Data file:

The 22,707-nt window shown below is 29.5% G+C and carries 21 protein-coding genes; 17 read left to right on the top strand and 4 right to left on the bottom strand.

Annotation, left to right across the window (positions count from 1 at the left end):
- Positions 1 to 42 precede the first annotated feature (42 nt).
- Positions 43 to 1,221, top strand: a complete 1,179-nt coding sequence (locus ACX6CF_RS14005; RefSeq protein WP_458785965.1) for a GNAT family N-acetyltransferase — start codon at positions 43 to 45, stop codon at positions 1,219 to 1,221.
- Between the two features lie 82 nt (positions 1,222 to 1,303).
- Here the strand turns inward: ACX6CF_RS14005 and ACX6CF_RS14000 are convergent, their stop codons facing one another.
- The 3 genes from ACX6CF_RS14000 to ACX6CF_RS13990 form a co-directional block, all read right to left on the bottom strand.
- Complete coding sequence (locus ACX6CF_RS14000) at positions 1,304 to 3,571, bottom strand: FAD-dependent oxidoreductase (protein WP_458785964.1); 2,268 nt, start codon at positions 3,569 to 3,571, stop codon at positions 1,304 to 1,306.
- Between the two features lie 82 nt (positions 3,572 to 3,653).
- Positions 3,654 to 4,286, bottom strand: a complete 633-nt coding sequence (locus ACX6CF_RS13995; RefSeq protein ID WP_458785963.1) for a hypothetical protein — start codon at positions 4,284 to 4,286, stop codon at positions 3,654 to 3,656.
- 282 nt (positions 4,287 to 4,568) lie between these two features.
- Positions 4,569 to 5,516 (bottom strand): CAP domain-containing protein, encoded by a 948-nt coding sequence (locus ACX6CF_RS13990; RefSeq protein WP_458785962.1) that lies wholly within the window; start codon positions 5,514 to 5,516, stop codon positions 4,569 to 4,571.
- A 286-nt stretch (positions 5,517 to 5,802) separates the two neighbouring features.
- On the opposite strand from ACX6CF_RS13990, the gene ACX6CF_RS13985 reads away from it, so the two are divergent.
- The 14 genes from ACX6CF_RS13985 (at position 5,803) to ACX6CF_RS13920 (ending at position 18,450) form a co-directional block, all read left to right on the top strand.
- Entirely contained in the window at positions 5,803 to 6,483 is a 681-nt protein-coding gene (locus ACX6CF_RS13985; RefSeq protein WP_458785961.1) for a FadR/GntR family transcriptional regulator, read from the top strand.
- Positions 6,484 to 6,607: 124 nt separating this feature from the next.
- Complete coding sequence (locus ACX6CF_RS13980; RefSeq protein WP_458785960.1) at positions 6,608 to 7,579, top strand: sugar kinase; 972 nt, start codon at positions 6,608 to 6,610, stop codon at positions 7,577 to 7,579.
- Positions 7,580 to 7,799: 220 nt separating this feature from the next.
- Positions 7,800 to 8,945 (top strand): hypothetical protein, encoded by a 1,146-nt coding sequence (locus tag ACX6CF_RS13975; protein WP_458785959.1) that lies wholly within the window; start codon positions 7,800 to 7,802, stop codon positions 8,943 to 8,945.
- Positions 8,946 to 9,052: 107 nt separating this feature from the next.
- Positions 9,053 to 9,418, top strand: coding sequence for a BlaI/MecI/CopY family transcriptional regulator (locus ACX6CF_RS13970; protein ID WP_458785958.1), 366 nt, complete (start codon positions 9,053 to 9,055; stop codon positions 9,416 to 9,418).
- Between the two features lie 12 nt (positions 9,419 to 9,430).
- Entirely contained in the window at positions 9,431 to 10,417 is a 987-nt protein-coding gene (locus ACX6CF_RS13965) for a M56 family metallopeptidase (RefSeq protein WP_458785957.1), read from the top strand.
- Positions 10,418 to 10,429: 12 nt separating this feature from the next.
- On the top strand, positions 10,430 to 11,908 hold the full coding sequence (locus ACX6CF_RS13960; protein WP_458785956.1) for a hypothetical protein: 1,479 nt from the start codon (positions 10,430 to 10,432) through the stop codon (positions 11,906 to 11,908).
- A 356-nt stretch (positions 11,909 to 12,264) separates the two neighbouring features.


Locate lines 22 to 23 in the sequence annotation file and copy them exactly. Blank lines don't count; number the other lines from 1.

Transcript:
- Positions 9,053 to 9,418, top strand: coding sequence for a BlaI/MecI/CopY family transcriptional regulator (locus ACX6CF_RS13970; protein ID WP_458785958.1), 366 nt, complete (start codon positions 9,053 to 9,055; stop codon positions 9,416 to 9,418).
- Between the two features lie 12 nt (positions 9,419 to 9,430).